"American Mosaic" is a comprehensive re-telling of the history of American modern art through the perspective of the Phillips Collection, Washington D.C., this country’s oldest modern art museum. This traveling exhibition features several dozen paintings acquired by the museum’s founder, Duncan Phillips throughout the early- to mid-20th century. The show, of 65 pieces divided into ten sections with extensive didactics, offers a fresh look at the art of this period through the eyes of a collector whose tastes often embraced soft colors and shapes. “Along the Erie Canal” (1890) by Arthur B Davies, is a romanticization of large, puffy trees dominating the canal below and cloudy sky above. Among the impressionist paintings, John Henry Twachtman’s “The Emerald Pool” (c. 1898) presents a dreamy look at a body of water, surrounded by pale landscaping with the mountains beyond. While the “Forces in Nature” section displays more turbulent settings, these also, as with Harold Weston’s “Wind, Upper Ausable Lake” (1922), feature harmonious shapes and soft colors. Other distinctive paintings include: Georgia O’Keefe’s “Large Dark Red Leaves on White” (1925), with a burnished orange and brown leaf dominating the canvas; John Sloan’s “Clown Making Up” (1910), a profile of an old clown in white, overwhelmed by the dark brown dressing room he inhabits; Allan Rohan Crite’s “Parade on Hammond Street” (1935), of African Americans parading and watching; and Richard Diebenkorn’s “Interior with View of the Ocean” (1957), an abstract piece, yet still containing figurative elements, as it pre-dates his later “Ocean Park” paintings. The variety of work in this exhibition, along with individual works' carefully rendered compositions and chosen subject matter, will reward time and concentration.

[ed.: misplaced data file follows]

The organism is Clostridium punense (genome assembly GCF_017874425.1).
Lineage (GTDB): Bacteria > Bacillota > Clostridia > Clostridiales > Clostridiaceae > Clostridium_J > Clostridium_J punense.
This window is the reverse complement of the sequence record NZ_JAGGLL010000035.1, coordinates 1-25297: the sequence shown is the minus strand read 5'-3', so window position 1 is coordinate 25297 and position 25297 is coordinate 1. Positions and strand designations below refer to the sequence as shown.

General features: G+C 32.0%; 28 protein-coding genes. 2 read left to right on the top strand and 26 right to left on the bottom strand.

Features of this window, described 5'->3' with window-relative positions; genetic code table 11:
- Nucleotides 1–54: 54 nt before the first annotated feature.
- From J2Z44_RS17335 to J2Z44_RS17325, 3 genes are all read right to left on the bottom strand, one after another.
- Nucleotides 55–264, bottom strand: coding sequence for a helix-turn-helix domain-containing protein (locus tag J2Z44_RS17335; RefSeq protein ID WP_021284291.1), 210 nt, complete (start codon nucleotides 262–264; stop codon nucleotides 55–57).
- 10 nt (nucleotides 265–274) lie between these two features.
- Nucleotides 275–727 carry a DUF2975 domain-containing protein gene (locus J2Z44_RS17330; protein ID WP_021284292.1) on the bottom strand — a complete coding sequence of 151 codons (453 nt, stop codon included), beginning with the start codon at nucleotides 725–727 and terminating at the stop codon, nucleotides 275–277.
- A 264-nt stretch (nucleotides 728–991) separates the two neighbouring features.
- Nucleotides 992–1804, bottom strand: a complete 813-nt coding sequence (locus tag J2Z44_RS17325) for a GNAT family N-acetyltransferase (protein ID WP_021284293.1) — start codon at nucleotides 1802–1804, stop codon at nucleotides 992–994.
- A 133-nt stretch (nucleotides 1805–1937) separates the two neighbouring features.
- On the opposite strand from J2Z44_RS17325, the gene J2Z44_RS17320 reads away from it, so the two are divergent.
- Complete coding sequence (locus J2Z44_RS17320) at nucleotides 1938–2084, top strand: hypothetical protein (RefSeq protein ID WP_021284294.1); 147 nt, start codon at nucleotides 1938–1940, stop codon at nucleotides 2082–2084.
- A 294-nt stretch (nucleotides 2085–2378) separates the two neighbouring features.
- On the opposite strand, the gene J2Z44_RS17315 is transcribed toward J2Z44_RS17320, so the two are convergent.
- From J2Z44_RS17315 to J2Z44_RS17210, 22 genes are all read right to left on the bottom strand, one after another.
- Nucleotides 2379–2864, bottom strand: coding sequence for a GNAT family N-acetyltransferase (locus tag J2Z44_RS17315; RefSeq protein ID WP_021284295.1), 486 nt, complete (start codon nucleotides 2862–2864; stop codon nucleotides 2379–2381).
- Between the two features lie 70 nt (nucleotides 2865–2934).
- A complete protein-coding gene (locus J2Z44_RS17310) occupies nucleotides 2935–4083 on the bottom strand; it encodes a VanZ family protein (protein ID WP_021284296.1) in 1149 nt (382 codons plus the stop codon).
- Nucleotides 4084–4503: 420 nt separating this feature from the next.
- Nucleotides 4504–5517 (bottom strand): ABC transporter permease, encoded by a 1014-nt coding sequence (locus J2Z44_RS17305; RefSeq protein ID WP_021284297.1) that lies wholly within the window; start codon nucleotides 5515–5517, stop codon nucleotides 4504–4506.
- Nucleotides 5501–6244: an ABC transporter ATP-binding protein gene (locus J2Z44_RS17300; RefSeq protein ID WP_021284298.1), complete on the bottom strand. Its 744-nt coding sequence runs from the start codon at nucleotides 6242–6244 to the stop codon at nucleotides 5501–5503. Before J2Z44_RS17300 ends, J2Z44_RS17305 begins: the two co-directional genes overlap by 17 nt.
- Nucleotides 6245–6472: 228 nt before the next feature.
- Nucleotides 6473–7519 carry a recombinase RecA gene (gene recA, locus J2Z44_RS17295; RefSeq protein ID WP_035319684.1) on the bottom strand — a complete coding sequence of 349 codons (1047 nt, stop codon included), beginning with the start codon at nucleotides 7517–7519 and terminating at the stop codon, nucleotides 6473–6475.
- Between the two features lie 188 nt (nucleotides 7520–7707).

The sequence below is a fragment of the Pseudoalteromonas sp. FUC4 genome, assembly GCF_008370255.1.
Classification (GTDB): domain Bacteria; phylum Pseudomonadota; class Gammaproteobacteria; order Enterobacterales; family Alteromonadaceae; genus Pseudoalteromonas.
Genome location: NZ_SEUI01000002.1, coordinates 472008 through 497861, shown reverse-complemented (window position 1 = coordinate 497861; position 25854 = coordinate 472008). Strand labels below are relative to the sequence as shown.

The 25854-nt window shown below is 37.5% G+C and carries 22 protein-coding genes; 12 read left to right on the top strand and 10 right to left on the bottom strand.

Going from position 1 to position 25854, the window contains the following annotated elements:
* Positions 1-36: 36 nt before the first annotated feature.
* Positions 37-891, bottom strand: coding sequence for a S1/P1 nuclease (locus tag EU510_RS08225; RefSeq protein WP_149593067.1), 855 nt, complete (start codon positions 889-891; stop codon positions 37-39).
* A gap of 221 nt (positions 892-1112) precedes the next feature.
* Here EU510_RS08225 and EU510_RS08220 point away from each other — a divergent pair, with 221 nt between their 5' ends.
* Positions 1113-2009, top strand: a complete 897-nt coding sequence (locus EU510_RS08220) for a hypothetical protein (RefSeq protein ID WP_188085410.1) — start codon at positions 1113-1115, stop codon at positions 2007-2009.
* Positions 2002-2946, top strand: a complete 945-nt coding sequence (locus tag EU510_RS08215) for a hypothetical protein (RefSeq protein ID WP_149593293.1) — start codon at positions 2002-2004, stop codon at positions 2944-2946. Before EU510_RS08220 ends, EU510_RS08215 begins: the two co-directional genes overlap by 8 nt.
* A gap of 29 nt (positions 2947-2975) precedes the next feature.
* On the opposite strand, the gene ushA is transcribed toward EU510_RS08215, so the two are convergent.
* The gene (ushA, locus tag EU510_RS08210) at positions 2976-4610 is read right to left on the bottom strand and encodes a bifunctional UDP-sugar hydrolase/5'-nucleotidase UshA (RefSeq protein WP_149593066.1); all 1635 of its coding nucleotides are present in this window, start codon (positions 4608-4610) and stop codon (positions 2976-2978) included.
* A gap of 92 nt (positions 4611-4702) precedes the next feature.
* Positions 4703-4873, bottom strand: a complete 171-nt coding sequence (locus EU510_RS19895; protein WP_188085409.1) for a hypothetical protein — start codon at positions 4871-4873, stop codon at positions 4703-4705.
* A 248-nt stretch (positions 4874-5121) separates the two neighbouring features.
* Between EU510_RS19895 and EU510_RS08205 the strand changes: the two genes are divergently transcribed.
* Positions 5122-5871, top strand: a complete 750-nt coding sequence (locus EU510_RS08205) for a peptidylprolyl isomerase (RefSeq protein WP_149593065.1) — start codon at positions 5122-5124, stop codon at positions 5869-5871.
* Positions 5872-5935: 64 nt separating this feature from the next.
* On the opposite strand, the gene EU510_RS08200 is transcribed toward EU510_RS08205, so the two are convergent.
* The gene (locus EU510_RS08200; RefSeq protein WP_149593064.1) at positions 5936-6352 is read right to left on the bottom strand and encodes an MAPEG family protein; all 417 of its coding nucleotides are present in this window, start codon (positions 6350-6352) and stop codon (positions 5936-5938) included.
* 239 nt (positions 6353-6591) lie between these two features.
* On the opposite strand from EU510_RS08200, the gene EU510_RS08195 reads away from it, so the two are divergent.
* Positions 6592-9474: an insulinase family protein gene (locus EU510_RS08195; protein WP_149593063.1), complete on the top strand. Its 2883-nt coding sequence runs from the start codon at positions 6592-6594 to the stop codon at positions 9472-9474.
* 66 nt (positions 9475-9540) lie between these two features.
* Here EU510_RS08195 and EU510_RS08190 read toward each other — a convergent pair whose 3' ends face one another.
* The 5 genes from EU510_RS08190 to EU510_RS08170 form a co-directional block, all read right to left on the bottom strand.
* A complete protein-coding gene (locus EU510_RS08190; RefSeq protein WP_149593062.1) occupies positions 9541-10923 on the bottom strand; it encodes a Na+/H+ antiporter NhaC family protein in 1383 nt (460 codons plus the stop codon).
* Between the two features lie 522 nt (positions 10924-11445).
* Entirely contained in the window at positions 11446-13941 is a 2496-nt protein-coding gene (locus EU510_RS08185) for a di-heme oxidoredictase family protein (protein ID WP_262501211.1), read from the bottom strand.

I have no experience with children’s TV of the 1980s, the source of Brian Bress’ hybrid aesthetic mash-ups. Re-entering the antic brain of Brian Bress is like being flung into Goonies and reentering through a textbook on Postmodern practices of appropriation. This fun and intriguing show opens with a pair of bucket headed characters who must make a face for (at) each other. The problem is that the actors in "Organizing the Physical Evidence (Purple)" are without eyes and must fumble through an odd collection of possible facial features. Making art while blind is a recurring theme in the artist’s work, suggesting a need to rethink how art is made.
Rather than make of video a separate art form, in "370, Cover" Bress mobilizes it as a new way of painting on and within a flat surface that is suddenly animated. Bress’ paintings are “monitor” based, that is, a video monitor is hidden within a frame where a “painting” comes alive with visions of its own making. Revealed from behind the activity of the initial surface being sculpted and carved out is a character, Bress himself in a costume, sawing away and creating another layer. Bress’ cartoon drawings jump off the paper as actualized costumes that he wears and becomes something else, a mini-star in his mini-movies. The characters are both endearing and original — who cannot be charmed by a dancing man covered with dangling and bouncing wooden beads? One has no choice but to go along for the ride and enjoy the experience of being introduced to a highly original brain.